PAttB FOCI THI BLYTU£VILLK COURIER NEWS THE COURIER MEWS CO. • H W. MAIXC8, Puhllthw JAIIB U VTRHOXTF Editor PAUL D. HUUAN, Adwtiaing Muu«*r •el* NaUonAl Admtiiln* R«pr««ent»tr?««: WaOlAM Witom Oo, Ntw York. Chicago, D*tn«, Atlanta. Uemphl*. Cnt*r*tf aa aecood claaa matter at th* po*t- otfic* at Mytbevill*, Arkansas, under act at COD~ --"-? », 1*17. SUBSCRIPTION RATES: •y curler la th* city ol BlytbtrlU* or auj •uburban town wher* carriai xrvtc* fc maintained, 20e per week, or *S« per montb Bjr null, within a radluj oi 60 miles $4.00 p*> year, VIM lor six month*, (1.00 (or thre» month*; by mail outiide M mil* Km* 110JO per 701 pajabl* la adranc*. Meditations And Itt ui not he wearj In well doing; for in due aeaaoa we ahall rear, " *'• («'«' not.—Gala• tUM «:». * • » Who sowelh good seed shall surely reap; The year grows rich is it groweth old, And life's latest sands are its sands of gold{ —Julia C. B. Dorr. Barbs How come the efficiency experts have never done anything about the great Arctic wastes? • • • - Loftinf mother* In b*bj b^uty contecU *» thin the h*bl«. No man can be called lucky until alter the last rmc«. * * * A naturalist says a man can hold a crocn- .dll**s mouth shut with one hand. K sounds P«SJ —but it mlghf be m. snap for the crocodile, loo. + * + A wife sued her husband for separate maintenance on their 50th wedding anniversary. Uke- ly struck her aa a golden opportunity. U.S. Should Aid Ecuador Repair Quake Damage "Most of the people are small farmers and small produce merchants. There were few people in the communities that were too rich or too poor. They were indeed a happy people, but in a matter of seconds at 2 p.m. the day before yesterday, everything had changed and it all was disaster." Thus spoke the president of Ecuador a short time after a shattering earthquake, struck the center of that South American country. He was talking of the residents of the city of 50,000, the four towns and the many villages which suffered destruction in the /upheaval. Altogether some 6000 people were • killed and 100,000 made homeless in a 1,500-snuare-mile area thwart the slopes of the great Andes mountains. The Red Cross and other agencies acted swiftly to bring- the primary emergency under control. Food, clothing and temporary shelter were provided for thousands. But little has been done thus far to rehabilitate hospitals, schools, churches and other basic services in the crumbled towns. Now the Pan American Union, a highly respected agency devoted to inter- American co-operation and goodwill, is sounding an appeal to Americans to give all they can toward restoring normal life in these Ecuadorian communities. Discouraged by recurring economic crises abroad, more than a few Americans are beginning to show resentment at the continued shelling out of U. S dollars to foreign lands. These citizens believe that the recipient nations are not trying hard enough to sustain themselves. Whatever the truth of that situation, this appeal from Ecuador is in a dif ferent class. It is disaster relief. And there America always has responded unfailingly and with full heart. All the great natural tragedies suffered by the world in recent decades have been eased by American aid given ungrudgingly We cannot do otherwise in Ecuador's moment of disaster. By any measure this is a little country and a little people whose plea we are hearing. They are not strong enough to recover from this blow through their own efforts. If we do. not help them, most likely no one will. If any American citizen wants to aid the return to normal living in devastated centra! Ecuador, hi s contribution will be gratefully accepted by the Pan American Union in Washington He should make it payable to the Ecuador Belief Fund. W« have no doubt that Americans will come through. They always have when the trouble was real. The Unforgotten Man There are many ways « vice president may escape the oblivion generally associated with his office. Henry Wai- lac* took trip* and made an «nd]«M round of speeches. President Truman acquired a certain fame a« a piano player while occupying the runner-up spot. Vice Prei- ident Bark ley is taking another tack: romance. No one »eem» to be sure whether this romance is real or imaginary. But it is certainly keeping Barkley out of the ranks of forgotten men. It appears to have supplied him and his friends with enough gag material for the full four-year term, whether or not it has any basis in fact. Barkley loves lo tell a good itory. la this his biggest one yet? (ARK.) OQtrniMt NEWS VIEWS OF OTHERS Vaughan Should Bow Out As opinions on the Harry Vaughan case, Hie comments of President Truman and Senator McCarthy liave one thins In common, which Is ob- Kiirlty. Neither is primarily concerned with the disclosures about the White House military aide. Mr. Truman's flat statement that/ he would keep General Vaughan shows a characteristic personal loyalty which nas caused trouble for the President In the past. He defended Ed Pauiey and George Allen long alter tliey were a liability to his party and his program. Vaugnan should be even, more discomfiting, because his use of official Influence to do favore, petty or not, reflects on the White House itself. But If the President follows blind loyalty, Senator McCarthy follows politics and not at all blindly. "If the President beeps Vaughan," this Republican say*, "it means that he not only indorses the New Deal and pair Deal but also the Vaughan deals." Only the most partisan, mind would see any connection between these "deals." Willie McCarthy repeats his.promise that he Is "just getting started." his Intimations ot "unlimited graft" lie without proof. His committee h»s turned to other matters. If Hie Senator were really Interested In studying the Influence business, he might investigate the Washington lawyers for whom blowing the right people is big business. There is what Marquis Cliilds oils "pay dirt." The Yauehan case does not justify Senator McCarthy's allegations, but (he President can hardly find comfort In that. Mr. ruman can expect others to use Vaughan to try to embarrass him, to deprive his Administration of public confidence and to block tlic legislation that he wants from Congress. Gen. Vaughan ought to bow out of the White House. ( —ST. LOUIS PO6T-DI8PATCH Is This Trip Necessary? The net result of the Thomas-Johnson tilt over air junketing Is likely to be some saving to taxpayers. The defense secretary could hardly have made a move more calculated to win. cheers from the average citizen than his refusal to furnish military air transport for senators on a world tour of investigation. Senator Thomas replied with a demand lor strict accounting ol all use of military aircraft by military personnel and civilian officials from the President down. his was in eff?ct._a "You too" answer, not > real justification 'pORe request for transportation. But again the 'public will approve. For It suspects that it Ls paying for a considerable amount ol flying that Isn't as olflcial as it ought to be. It usually makes a difference whose o* Is gored, but the ordinary fare-paying citizen won't care whose junket is grounded. Actually, the public could be hurt by Indiscriminate banning of so-called Junkets. Usually the tours of congressmen seeking information are well worth while. Often the use of military air- eraft Is thoroughly justified. The time saved may far exceed the cost. Sometimes machines and crews are standing by and really need exercising. But sometimes the family car is used Just becaus it's handy. N'o one can deny that savings can be achieved by tightening up on the use of military • ir transport. There should be n closer accounting. And If a trip is necessary, perhaps the defense department should be recompensed tile same as a commercial carrier. That's a heretical proposal, we know, but it might help determine what Is necessary. —CHRISTIAN 3CIENCE MONITOR 1 SO THEY SAY Anybody who tries to sell goods lo the United States finds that the tariff duty he has got to pay is almost the smallest of the obstacles that he has to overcome.—Goetfrey Crowlher, editor ol the Economist of London. » * * Unless we can find the right answer to the financial and economic problem, we shall not have laid a sound foundation for the future peace of the world.—British foreign Secretary Ernest Bevin. * • « 1 feel that our mollon picturej have done a great deal, are as worthwhile u the Marshall Plan in bringing democracy to the world.—Spyrot P. Skouras, president of 20th CeiHury-Kox. * * * When the presidential fact-finding board renders its report and recommendations after Labor Bay. it will be up to both sides to show us that collective bargaining plus public Interest on a give- and-take basis is still a stirring and strong symbol of American democracy at work.—Assistant Secretary of Labor John \V. Gibson, on steel Industry's wage dispute. * . * « He (President Truman) Is not only placing his stamp of approval of what (MaJ.-Gen. Harry) Vaughan did in the past, but he Is pretty much okaying his activities in the future.—Sen. Joseph R. McCarthy IR>, Wisconsin, »% Investigator. * • • We hive made more progresa than socialism. —David Dubinsky, head of the International Ladies' Garment Workers' Onion, on American democracy. 'Atta Boy, Joe, That's How I Got My Start" -^fe^.. Washington News Notebook Washington Conferences GiVe . Socialists New Hope in Britain Medical Association Prepares Attack On Compulsory Health Proposal for US By Prlfr Ed ion NEA Waihlnitton Corrrspondcnt WASHINOTON — (NEA) ^ Americnn Medical Association's new "educational campaign" against compulsory national health insurance has home queer angles. What they seem to point up is that the AMA has no real health plan of Its own to olfer as a substitute. Dr. L. E. Henderson, AMA prc.v- US. publt—will die en masse while I the doctors are arguing about what: should bf done. But it is to won''/- why the liocs haven't grabbed their satchels tnd climbed into their bvg- Bies a little faster, in order to visit the national bedside and make their diagnosis. H is no great self-compliment for the U.S. medical profession to argue, this late in the case that the facts about 1J.S. . . . , .- e a e acts about dent-elect says that within the J health needs are unknown or next yea out a ser • - • '".-j ..^nin, lux-us rtle unknown or gross fear the association will pitl ly- exaggerated. There are healtl series of reports on American! statistics by the mile. During th health problems. They will cover the costs and quality of present services. Present voluntary health war. every doctor was indexed. AMA says 61.00(1 Americans now have voluntary health insurance TT ., „ ,. : " . . J '"-""" "<"i. .inmiiiiiy neajin insurance U.S. medical, clinical and, hospital; cnvcrngc of some kind, out of a insurance plans will be analyzed., total population of 150.000000 This I he need for more medical cduca-;represent a ji'inp of 8000000 In- tion and better distribution of doc-jsurcd since Jan. 1. There seems to tors will be crmslricrcd. i be a hope that this rate of coverage This AMA health plan, when It wi " increase, eventually making finally evolves, will apparently bel n!ltiona ' health insurance unncces- an answer or a companion piece to|sary. Federal Security Administrator Os- About half of those covered have car Ewing's national health confer- Insurance against surgical and hos- '™ *,!,,•. ypar ' s rci)ort ""I l' itnl blll s'°nly. The otner half hay* Nations Health—a Ten-Year insurance against non-hospitalizing Plan." The Ewine report recommended more medical research and sickness, and general doctors' bills There nre over 100 Insurance poll- ,,„ .. .......... .*..,,..,,i.,. ,,,, u ..n.,^ i,j, ; uvel J(Jl , insurance noli- lucatlon more hospitals and mortifies offcred-all of them different doctors, ^insurance against medical j Few of the insured have complete man ! - • - Th * cstinutc ls man proposes and the British gov ernmcnt already has. Statistics Arc Available There is of course no danger that — meaning the whole' California experience, where there are better health insurance data than In nnv other sla':. Action In California ifornia's sunshine and healthy climate, but to the fact lhat in 1945 and 1948 Oov. Earl Warren—a Republican, you'll remember — introduced legislation for state-wide compulsory health insurance. This so alarmed the California Medical Association that It spent J600.000 promoting voluntary health insurance policy sales. They got 6,000.000 people insured out or a total population of 10,000,000. Taking • California statistics at face value, what about the 40 per cent of the people uncovered? Those who can afford to pay doctor bills can of course afford to pay insurance premiums. But what about the people who can't afford either? Clem Whitakcr. director of (he AMA educational campaign sav.s medical care of the indigent isn't the doctors' problem. That is said to be the problem nf the local community. The man may be sick only because, he also reeds food clothing or housing. None of the AMA spokesmen wil take a position on whether there should be federal aid for housing or feeding the undcrnourishe". Flicy do believe that there should be federal aid for hospital construction, federal aid for medical education, federal aid for rescarc'. But they are against bills provid" ing medical care for alt schoo' children. That would be socialized medicine, they are against laws for national health insurance Tha would be socialized medicine In summary, federal subsidies for ..' I 0 ^ 0r f sc ™ 1 _ to ,°e."» right By Ersklne Johnson Slaff Correspondent HOLLYWOOD —(NEA)— It happened at Ihe big homecomine celebration for Dinah Shore In Nashville, Tcnn. She stepped off the plane into a cheering crowd of 5000 people. IIIIR IIU*U U| OUtlO PCOP A tecn,ager pushed her way my life." A waitress in a Naslivitle drugstore summed it up pretty welt. The drugstore was jammed solid with people screaming for soft drinks after standing on the sidewalk for several hours to catch a There an awkward Dln!lh w|shcd snc ,„,,„., • nd then Dinah said: | born when she had a reunion with Aieut you glad to see me?" i her mother's best friend Mrs D The teen-ager shifted a wad oI;W. Kramh. A photographer and a glim. said. Not esepcially," and; reporter for a national magazine disappeared into the howling crown . were present for their first mec Dinah was telling me about It I ing in 15 years. behind an order of marinated her- Dinah previously had told the ' • ring at the Brown Derby. "I told George about It. loo." reporter she was born in Winchester on March 1. 1527. th't ^h' " Bl " ' ditln ' lC " h '"' Mrs ' Krauth'Krcotcd" Dinah with low him The wafsS and" ~&j and Cn'tid" °' * "" IS ^ """ on a cane." .. n , nrv , r fnrir| , h( , dAv m Dinah is back In Hollywood nah wa, born—on March I. '|5!1 •• wearing the braid of a Tennessee | Dinah could have fallen richt colonel and the black and blue " •- ••- -• s marks of the triumphant homecoming celebration that turned two towns—Nashville and —upside down. Winchester through the floor. Runniesl Nos*" In Town Everyone else she met seemed to ; have, when introduced to her, the - ! stock line: She was horn In Winchester : "Dinah Shore? Of Course I re- Si,^K. e , '^r.1lT- "E ',",< :"!™ lb " Dinah. I used to wipe her first lime In Nashville. B o I li ti»wn» claim her aj their very lit tip nose. , "T," Dinah .said, "npparcntli- hart Dinah was wearing the colony's i M^on-DKon C» S ° U " 1 "' ^ braids and the black and blue! She took her sister Bessie along S« n««- ' C s » me . 1l »PPJ r l milc - as her secretary to see lhat none She now outranks her husband, of ner friends „ relatives were Tli. TV," w * rllme sergeant. i slighted. Bessie stuck close to the hJih r f n '\ e- f e « B° vc '-"<>r in their hotel suite and put her the braid. The howling, shov-1 the relatives and old friends rU>h Ing crowds gave her Ihe black and ; throuRh to Dinah blue marks over a Ihree-day round ! one male caller said' of personal appearances. "This is Uncle Art from Colum- Thrill of A Lifetime bia." . s . h '**y h . ov «<l »«1 Pushed and! "Sony." jalrl Bessie, "but we •J»*««<t «"1 »rt ni ired. | have no Uncle Art f,t, m Colum' And, she said. "I loved every! ]>ia.- ?nr , mi|ie ^ .. Unri( , Afr> of It. u *a* Ui. thrill of | See HOLLYWOOD DO Pa«t I McKENNEY ON By William E. McKenney America's Card Aulhoritr Written ,„ NEA Service Weird Bid Results in A Crazier Contract I heard a discussion tho night between Herman of New York City and his oa Goldberg said, "My partner ha greatest memory In the world. The * AQ 106 » K84 + 8643 Rubber— Part score, 80 N-S South 1 » Pass 3N.T- West North rait Pan 24 2V Pass 2 N. ^ &,„ Double P«s p«! 14 mistakes he made 20 years ai to he still make today. Do I discuss hands with him? Never! He will not listen or try to understand because with lhat great memory of his. he would bid or play a hand the way he did five years aeo. But I like the fellow so I play bridge with him." Now I am going to let Goldberg describe today's hand, which h< played with his friend. "Don't ask me why he bid a club instead ol a spade. We were 60 on the score so I simply bid two clubs. East's bid or two hearts was a defensive bid. I thought I would bid two no. trump. If my partner did nol like it he could bid three clubs but lo and behold. I forjrot thai lone of thn thing* h* hu not tool Sunday School Lesson Bf VVUlUm E. Oilr»y, D.D. Dangers coniUntly beset the pea- pie of Israel, at Umei aurrounded oy hostile trlbei, and later Imperil- led u their little land lay between the great empires of the ancient world, striving for conquest and mastery—Egypt on the aouth, and always t me great power on the north, east, and west, Assyria, Babylonia, Syria, Persia Greece, or Rome, whichever It might be. That the dinners of this situation were real was evidenced in the successive and terrible tragedies that befell the people. Not only did they sutler invasion, destruction, and exile, but other sufferings and persecutions were Incredible. When Grecian conquerors sought to Hel- lenize and corrupt the worship of the Temple, «X> protesting Pharisees, then the party defending the purity of religion, were crucified In one lay, and on another occasion 6000 worshippers were put to the sword In the very precincts of the Temple. That. In spite of all the tragedies of (he ages in that little, land, there should have been survival, until now. In the 20th century, the Jews are again seeking restoration in their homeland, is the mlracte of the ages. But even greater is the miracle that out of that little land of sorrow and tragedy should have come the richness and sweetness of a religion, with Its' uppermost note of triumph and joy. The late Dr. George A. G«1on, famous minister of the Old South Church, in Boston, once remarked that it was the quality of all true and great prophecy that It bursts into song. There are passages In the great prophecies, such as tint of Isaiah, that fairly sing in their praises of righteousness and peace, bill the Psalms were the great out- poi'ring of prophecy in song. Hrre in the Psalms is the personal joy in religion, the joy manifest In the Christians of Jewish heritage, Paul and Silas, sinking in the darkness of an inner prison" with their feet fast in the stocks (Acts 161. What was the source and nature of this joy in religion? It was. first of all, a profound confidence in God. A modern poet has said. "It fortifies mv'soul lo knoiv. that though I perish, truth is so." This Is a modern version of that unshaken faith in God that sustained Hebrew saints. It was the source of personal serenity and joy in rellzion. Along with this was the sense of community. It found its strength in the sense of God's choice and call, and one's part in that chosen community. Its highest expression is m the passionate declaration nf lhat patriotic citizen of Zion. In Isaiah 62: "For Zion's sake will I not hold my peace, and for Jerusalem's sake will I not rest until the righteousness thereof go forth as brightness, and the salvation thereof as x lamp that burneth" Who covld measure the Joy and strength of a modern democracy if its every citizen had a similar na.ssion for the commonweal and for all the high idealism that democracy professes? _.. DeWKt MmeKrnile AP r*rel«B Affairs Anal 7l ( The easement devised for En. lands economic crUbj by the Ante?" !™ 11 ' Canadian-BrilL* conference' n Washington also has lessens the political anxiety of oJhn BulVa socialist government, as thii column predicted a week ago mim happen. . Prior to the conference the economic situation had become 2 grave that It looked as though th. ^eminent might be forced to caS w f hJn al |l'" R U "M' np!tt mld - 5 urnmer *hm It normally would be due. Thi Point, of course, was that If the government waited, and the crL|« further deteriorated. It n,H,t in* the election on the grounds" that it failed to cope with the situation feren* ." "P° r 's that the con- government to hang on anrTaJfe'I snap election. This would glveThe ? a i r ,m, an ,°PP or ' n "lt yto complete fulfilling Us election pledges. Two Important Items remain to be dealt wlth-natjonalization of the huge steel Industry, and reform of the House of Lords by HmlMn» the vplo power on measures persed by f- :- mons. Indications are that the Socialists really are confident of winnin» the coming election. Naturally the economic situation is a cause of deep worry, but they can claim that they Inherited it when they took over In 1945. As an offset they can point to a larse measure of nationalization of industry, and to the inauguration of a huec welfnre program—wholesale medical treatment, old age pensions and so on—rnnJ ninE to the staggering sum of more than two and a half billion dollars per ye"r. Free Enterprise Suffers This personal security program undoubtedly is the ace In Ihe Me for the general election. The small income folk of Britain have become security winder). They prefer a. moderate "absolute security" as provided by the government, to gambling on gaining a ereater security bv private initiative. Of course (hey have to help pay for thus security in luxation, but In the lower brackets tliis Isn't so terrible, although fairly sliff: It's the 'fta- vate initiative" eamblcr who •nit* throueh the nose for security programs. A irl-nce at the figures of the last general election In 1945 clve some indication of the large number of folk who are leaning toward the welfare 'covernment. Out of a iotal of more than 25.roo.000 votes, nearly 12.000.000 voted ;he Socialist ticket, the rest being distributed among several parties. Whether England is to become a permanent Socialist state may depend on the next general election. for 10 years Is to look at the score. So he went to three no trump, which West promptly doubled. I will now describe how Goldberg made his contract. He won the opening lead of the queen of hearts in dummy with the king He led a club, finessed the nine, •nd when it. held he led a spade and finessed the queen. Another club finesse was taken and now thei eight of spades was played, West's Jack winning the trick. West returned a heart, which Goldber" won with the ace. A small spade was led and the ten-spot finessed This gave him three spades, two hearts and four clubs. "When I made my contract doubted." Goldberg said. "I looked at my partner to see if he was smiling. He was glaring at me and said. 'Hey, you blew a trick on that hand.' That's why i like the guy." 15 Years Ago In Blytheville — Prom "On the Outside Looking In" by "Duke" Si'dbnry: "A husky whose last name is Walker Is going to be hard to keep off the Chick Varsity this Fall. Walker is as rough and tough looking as any man on the scniad and packs the 'necessary ponnd-<!c to make a eoort lineman." Eddie Saliba and Basil Locke are two backs who are going nlaces this Fall unless injuries lay them low. Saliba plays a hard i in practice sessions which reo. a lot more resistence than pta „ before an audience. Locke packs about as much pover as can be carried by one his weight." Miss Betty McCutchen and Don: Smith were in Memphis last night- for a dance at the Casino where Cab Galloway and his orchestra played. The newly bom oyster or larvatT is so small it can barely be seen by the naked human eye. There are 500 flowering plants, including the grasses, In Mount Haulier National park, Wash. Musical Instrument I ESS£ P **%£& HORIZONTAL 4 fUuw 1,1 Depicted S Girl'a narm , musical instrument 10 It is double- -11 Stop. 13 Viper 14 Cancel 16 Consume 17 Tantalum (symbol) • Valley 7 Egyptian sun «od I Employ S Lower 10 Despise* U Slice 12 Put away 11 Niton (symbol) mo \»jmi ISTalkchildishlylSBcaU ., 20 Negative reply '* Devouring 21 Australian « P*M ostrich 24 Pattry 23 Homed ruminant 25 Vend 26 Land measure 27 While 28 Carload <•*.) 2» Parent 30 Medical «umx HI Direction 33Gr**M* 3* Woody plant 37 Russian river 3V Abraham'! home (Bib.) 39 Cuts 45 Down 4(lmmtrM 4« Nitural fat 4t Augment 50 Turn» outward 52 Chop* ftne M Love god 55 Drain VERTICAL 1 Tropical plant 2 Short ileep I To <»n«x) 32 Com* 43Drew«d««« 34 Climbing 44 Great Lak« device 47Throufh 35 Snow vehicle* 49 Playing card 40Permita 51 Artificial 41 Donkey language I;,.', "onuey language 11 Muiical study 42 Street (»b.) S3 Compass poinl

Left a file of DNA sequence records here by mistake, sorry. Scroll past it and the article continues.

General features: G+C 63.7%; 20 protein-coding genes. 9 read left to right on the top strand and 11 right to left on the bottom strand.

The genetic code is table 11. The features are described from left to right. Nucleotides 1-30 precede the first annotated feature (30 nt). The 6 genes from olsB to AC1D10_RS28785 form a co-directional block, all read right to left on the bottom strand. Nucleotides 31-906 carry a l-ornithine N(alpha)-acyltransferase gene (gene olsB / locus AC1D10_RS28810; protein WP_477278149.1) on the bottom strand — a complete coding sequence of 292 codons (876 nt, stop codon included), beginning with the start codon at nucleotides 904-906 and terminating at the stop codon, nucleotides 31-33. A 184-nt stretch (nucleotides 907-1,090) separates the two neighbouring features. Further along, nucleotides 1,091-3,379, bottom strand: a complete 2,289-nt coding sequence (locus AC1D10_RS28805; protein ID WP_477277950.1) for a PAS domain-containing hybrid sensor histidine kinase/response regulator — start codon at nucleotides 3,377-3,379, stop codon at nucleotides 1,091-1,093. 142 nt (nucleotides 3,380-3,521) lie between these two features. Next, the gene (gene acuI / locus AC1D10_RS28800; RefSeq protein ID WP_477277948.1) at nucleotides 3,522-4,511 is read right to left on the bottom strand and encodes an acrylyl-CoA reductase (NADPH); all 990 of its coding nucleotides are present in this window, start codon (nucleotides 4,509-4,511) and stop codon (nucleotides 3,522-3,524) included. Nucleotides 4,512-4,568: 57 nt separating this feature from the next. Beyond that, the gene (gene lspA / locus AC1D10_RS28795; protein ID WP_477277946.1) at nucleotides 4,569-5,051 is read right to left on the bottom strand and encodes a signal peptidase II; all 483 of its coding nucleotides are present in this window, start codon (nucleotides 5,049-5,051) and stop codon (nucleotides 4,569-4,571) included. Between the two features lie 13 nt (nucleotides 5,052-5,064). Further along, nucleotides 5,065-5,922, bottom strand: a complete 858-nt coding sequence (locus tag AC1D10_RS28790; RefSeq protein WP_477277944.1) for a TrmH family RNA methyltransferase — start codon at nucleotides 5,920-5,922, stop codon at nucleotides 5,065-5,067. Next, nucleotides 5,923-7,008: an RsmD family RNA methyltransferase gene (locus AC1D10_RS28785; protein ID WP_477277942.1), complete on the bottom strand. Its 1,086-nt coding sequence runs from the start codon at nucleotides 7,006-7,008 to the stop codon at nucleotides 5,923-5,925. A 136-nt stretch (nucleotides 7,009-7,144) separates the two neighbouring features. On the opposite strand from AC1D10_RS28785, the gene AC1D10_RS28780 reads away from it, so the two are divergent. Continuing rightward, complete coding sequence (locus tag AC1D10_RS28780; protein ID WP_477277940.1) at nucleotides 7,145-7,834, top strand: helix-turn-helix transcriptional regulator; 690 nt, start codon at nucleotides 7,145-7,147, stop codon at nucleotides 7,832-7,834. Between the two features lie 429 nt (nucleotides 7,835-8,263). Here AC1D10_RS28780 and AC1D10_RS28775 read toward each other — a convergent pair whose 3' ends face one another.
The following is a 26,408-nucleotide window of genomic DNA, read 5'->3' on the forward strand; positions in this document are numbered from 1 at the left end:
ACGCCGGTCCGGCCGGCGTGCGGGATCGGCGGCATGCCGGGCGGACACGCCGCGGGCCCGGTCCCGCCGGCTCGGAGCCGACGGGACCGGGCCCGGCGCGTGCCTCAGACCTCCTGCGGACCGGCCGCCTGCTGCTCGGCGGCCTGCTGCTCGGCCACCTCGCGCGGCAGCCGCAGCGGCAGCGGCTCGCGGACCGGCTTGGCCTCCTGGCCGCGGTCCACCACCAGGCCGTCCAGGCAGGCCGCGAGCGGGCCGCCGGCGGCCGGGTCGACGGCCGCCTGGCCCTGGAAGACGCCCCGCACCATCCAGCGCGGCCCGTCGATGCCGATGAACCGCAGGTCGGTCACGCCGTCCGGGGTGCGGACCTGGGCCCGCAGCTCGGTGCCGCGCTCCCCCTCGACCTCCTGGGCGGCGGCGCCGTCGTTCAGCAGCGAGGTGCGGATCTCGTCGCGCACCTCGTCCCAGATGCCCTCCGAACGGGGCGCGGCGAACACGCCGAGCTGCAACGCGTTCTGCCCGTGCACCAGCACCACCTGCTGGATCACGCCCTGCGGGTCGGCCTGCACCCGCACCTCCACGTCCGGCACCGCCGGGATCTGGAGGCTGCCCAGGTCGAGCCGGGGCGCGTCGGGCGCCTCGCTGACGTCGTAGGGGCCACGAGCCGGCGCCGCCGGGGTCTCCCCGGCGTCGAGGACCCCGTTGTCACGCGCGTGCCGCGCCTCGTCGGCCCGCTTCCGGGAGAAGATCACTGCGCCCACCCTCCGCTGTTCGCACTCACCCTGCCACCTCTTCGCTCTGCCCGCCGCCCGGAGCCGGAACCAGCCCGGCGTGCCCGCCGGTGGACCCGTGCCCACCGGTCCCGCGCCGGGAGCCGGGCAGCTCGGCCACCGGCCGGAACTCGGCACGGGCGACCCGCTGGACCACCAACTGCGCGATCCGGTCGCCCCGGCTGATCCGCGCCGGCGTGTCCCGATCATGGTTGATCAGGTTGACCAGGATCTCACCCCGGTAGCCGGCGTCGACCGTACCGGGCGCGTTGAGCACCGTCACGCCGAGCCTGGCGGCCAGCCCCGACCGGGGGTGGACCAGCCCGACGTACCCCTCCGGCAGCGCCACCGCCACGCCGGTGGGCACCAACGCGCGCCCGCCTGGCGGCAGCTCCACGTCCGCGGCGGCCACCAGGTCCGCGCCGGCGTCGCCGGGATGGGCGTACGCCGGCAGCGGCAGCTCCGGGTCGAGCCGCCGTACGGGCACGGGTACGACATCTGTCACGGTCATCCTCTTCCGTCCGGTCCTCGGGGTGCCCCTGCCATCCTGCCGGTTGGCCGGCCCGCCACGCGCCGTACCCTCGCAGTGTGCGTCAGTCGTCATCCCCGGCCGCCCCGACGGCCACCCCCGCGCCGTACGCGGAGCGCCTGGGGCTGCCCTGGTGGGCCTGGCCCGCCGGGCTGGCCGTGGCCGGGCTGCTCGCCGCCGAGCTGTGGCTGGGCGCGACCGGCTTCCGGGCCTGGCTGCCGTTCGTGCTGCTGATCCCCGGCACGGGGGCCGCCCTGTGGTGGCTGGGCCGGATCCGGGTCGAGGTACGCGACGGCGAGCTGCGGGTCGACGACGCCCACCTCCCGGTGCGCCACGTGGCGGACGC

Get access to

  • The largest online newspaper archive
  • 11,200+ newspapers from the 1700s–2000s
  • Millions of additional pages added every month

Try it free